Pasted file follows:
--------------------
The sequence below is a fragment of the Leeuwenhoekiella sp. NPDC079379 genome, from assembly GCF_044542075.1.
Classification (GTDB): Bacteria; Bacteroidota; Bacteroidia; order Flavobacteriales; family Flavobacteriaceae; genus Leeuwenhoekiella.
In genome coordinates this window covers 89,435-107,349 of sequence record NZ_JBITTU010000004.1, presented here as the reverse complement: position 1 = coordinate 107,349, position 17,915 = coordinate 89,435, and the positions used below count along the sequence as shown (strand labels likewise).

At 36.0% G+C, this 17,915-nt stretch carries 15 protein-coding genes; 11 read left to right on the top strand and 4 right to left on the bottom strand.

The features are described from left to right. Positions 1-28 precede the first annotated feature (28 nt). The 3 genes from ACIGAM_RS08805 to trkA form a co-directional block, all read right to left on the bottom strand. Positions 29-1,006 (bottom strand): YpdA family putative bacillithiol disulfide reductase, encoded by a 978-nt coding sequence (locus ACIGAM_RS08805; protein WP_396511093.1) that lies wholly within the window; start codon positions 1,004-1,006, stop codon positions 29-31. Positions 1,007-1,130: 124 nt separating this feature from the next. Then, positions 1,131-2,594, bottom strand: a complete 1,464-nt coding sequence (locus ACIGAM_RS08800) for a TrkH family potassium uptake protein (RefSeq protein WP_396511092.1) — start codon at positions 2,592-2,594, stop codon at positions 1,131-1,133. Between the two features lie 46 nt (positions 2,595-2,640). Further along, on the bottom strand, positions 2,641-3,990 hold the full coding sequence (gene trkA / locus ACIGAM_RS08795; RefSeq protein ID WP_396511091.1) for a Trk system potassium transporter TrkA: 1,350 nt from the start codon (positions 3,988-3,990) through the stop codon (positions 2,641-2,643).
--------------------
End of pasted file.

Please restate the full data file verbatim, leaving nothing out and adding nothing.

The sequence below is a fragment of the Leeuwenhoekiella sp. NPDC079379 genome, from assembly GCF_044542075.1.
Classification (GTDB): Bacteria; Bacteroidota; Bacteroidia; order Flavobacteriales; family Flavobacteriaceae; genus Leeuwenhoekiella.
In genome coordinates this window covers 89,435-107,349 of sequence record NZ_JBITTU010000004.1, presented here as the reverse complement: position 1 = coordinate 107,349, position 17,915 = coordinate 89,435, and the positions used below count along the sequence as shown (strand labels likewise).

At 36.0% G+C, this 17,915-nt stretch carries 15 protein-coding genes; 11 read left to right on the top strand and 4 right to left on the bottom strand.

The features are described from left to right. Positions 1-28 precede the first annotated feature (28 nt). The 3 genes from ACIGAM_RS08805 to trkA form a co-directional block, all read right to left on the bottom strand. Positions 29-1,006 (bottom strand): YpdA family putative bacillithiol disulfide reductase, encoded by a 978-nt coding sequence (locus ACIGAM_RS08805; protein WP_396511093.1) that lies wholly within the window; start codon positions 1,004-1,006, stop codon positions 29-31. Positions 1,007-1,130: 124 nt separating this feature from the next. Then, positions 1,131-2,594, bottom strand: a complete 1,464-nt coding sequence (locus ACIGAM_RS08800) for a TrkH family potassium uptake protein (RefSeq protein WP_396511092.1) — start codon at positions 2,592-2,594, stop codon at positions 1,131-1,133. Between the two features lie 46 nt (positions 2,595-2,640). Further along, on the bottom strand, positions 2,641-3,990 hold the full coding sequence (gene trkA / locus ACIGAM_RS08795; RefSeq protein ID WP_396511091.1) for a Trk system potassium transporter TrkA: 1,350 nt from the start codon (positions 3,988-3,990) through the stop codon (positions 2,641-2,643).